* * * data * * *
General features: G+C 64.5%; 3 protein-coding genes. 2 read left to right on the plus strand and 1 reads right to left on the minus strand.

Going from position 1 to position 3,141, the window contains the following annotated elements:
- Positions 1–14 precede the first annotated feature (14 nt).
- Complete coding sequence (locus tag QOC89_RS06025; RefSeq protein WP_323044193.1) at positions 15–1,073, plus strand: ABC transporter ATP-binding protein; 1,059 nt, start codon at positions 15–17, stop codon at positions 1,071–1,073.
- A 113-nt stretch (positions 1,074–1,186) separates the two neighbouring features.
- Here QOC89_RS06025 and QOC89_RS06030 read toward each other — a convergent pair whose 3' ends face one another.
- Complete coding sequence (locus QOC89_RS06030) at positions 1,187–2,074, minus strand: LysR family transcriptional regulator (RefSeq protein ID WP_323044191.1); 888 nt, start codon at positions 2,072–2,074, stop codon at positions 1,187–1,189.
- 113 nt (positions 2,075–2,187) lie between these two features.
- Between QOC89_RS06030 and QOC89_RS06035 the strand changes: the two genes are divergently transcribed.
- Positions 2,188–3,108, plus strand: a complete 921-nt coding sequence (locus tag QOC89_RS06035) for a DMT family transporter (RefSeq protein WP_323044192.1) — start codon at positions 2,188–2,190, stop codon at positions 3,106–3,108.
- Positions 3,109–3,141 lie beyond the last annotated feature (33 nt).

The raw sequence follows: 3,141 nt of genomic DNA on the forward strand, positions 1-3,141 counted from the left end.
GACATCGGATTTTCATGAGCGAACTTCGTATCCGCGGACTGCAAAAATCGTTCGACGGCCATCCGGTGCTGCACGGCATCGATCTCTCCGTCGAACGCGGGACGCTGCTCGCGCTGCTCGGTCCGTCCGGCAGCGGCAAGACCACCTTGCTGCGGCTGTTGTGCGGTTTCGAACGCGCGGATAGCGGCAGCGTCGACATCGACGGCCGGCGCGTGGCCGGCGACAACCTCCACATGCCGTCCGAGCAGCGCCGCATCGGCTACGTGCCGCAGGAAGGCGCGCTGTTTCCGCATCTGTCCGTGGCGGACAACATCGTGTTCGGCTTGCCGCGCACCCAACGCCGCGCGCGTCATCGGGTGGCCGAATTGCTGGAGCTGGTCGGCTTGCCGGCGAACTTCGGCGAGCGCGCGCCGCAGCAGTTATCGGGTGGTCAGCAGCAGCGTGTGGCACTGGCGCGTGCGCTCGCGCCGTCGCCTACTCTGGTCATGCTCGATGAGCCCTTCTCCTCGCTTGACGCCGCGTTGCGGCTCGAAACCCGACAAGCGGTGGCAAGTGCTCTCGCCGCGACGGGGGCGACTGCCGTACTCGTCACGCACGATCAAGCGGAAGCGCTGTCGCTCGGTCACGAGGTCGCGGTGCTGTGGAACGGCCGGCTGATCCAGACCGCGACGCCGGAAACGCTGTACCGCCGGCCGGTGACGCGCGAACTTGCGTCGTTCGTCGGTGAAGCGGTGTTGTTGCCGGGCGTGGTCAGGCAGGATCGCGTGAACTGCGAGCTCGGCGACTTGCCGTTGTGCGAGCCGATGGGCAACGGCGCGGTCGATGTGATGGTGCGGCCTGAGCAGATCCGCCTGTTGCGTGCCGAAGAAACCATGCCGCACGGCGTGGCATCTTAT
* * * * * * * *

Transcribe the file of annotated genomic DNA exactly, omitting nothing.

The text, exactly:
General features: G+C 64.5%; 3 protein-coding genes. 2 read left to right on the plus strand and 1 reads right to left on the minus strand.

Going from position 1 to position 3,141, the window contains the following annotated elements:
- Positions 1–14 precede the first annotated feature (14 nt).
- Complete coding sequence (locus tag QOC89_RS06025; RefSeq protein WP_323044193.1) at positions 15–1,073, plus strand: ABC transporter ATP-binding protein; 1,059 nt, start codon at positions 15–17, stop codon at positions 1,071–1,073.
- A 113-nt stretch (positions 1,074–1,186) separates the two neighbouring features.
- Here QOC89_RS06025 and QOC89_RS06030 read toward each other — a convergent pair whose 3' ends face one another.
- Complete coding sequence (locus QOC89_RS06030) at positions 1,187–2,074, minus strand: LysR family transcriptional regulator (RefSeq protein ID WP_323044191.1); 888 nt, start codon at positions 2,072–2,074, stop codon at positions 1,187–1,189.
- 113 nt (positions 2,075–2,187) lie between these two features.
- Between QOC89_RS06030 and QOC89_RS06035 the strand changes: the two genes are divergently transcribed.
- Positions 2,188–3,108, plus strand: a complete 921-nt coding sequence (locus tag QOC89_RS06035) for a DMT family transporter (RefSeq protein WP_323044192.1) — start codon at positions 2,188–2,190, stop codon at positions 3,106–3,108.
- Positions 3,109–3,141 lie beyond the last annotated feature (33 nt).

The raw sequence follows: 3,141 nt of genomic DNA on the forward strand, positions 1-3,141 counted from the left end.
GACATCGGATTTTCATGAGCGAACTTCGTATCCGCGGACTGCAAAAATCGTTCGACGGCCATCCGGTGCTGCACGGCATCGATCTCTCCGTCGAACGCGGGACGCTGCTCGCGCTGCTCGGTCCGTCCGGCAGCGGCAAGACCACCTTGCTGCGGCTGTTGTGCGGTTTCGAACGCGCGGATAGCGGCAGCGTCGACATCGACGGCCGGCGCGTGGCCGGCGACAACCTCCACATGCCGTCCGAGCAGCGCCGCATCGGCTACGTGCCGCAGGAAGGCGCGCTGTTTCCGCATCTGTCCGTGGCGGACAACATCGTGTTCGGCTTGCCGCGCACCCAACGCCGCGCGCGTCATCGGGTGGCCGAATTGCTGGAGCTGGTCGGCTTGCCGGCGAACTTCGGCGAGCGCGCGCCGCAGCAGTTATCGGGTGGTCAGCAGCAGCGTGTGGCACTGGCGCGTGCGCTCGCGCCGTCGCCTACTCTGGTCATGCTCGATGAGCCCTTCTCCTCGCTTGACGCCGCGTTGCGGCTCGAAACCCGACAAGCGGTGGCAAGTGCTCTCGCCGCGACGGGGGCGACTGCCGTACTCGTCACGCACGATCAAGCGGAAGCGCTGTCGCTCGGTCACGAGGTCGCGGTGCTGTGGAACGGCCGGCTGATCCAGACCGCGACGCCGGAAACGCTGTACCGCCGGCCGGTGACGCGCGAACTTGCGTCGTTCGTCGGTGAAGCGGTGTTGTTGCCGGGCGTGGTCAGGCAGGATCGCGTGAACTGCGAGCTCGGCGACTTGCCGTTGTGCGAGCCGATGGGCAACGGCGCGGTCGATGTGATGGTGCGGCCTGAGCAGATCCGCCTGTTGCGTGCCGAAGAAACCATGCCGCACGGCGTGGCATCTTAT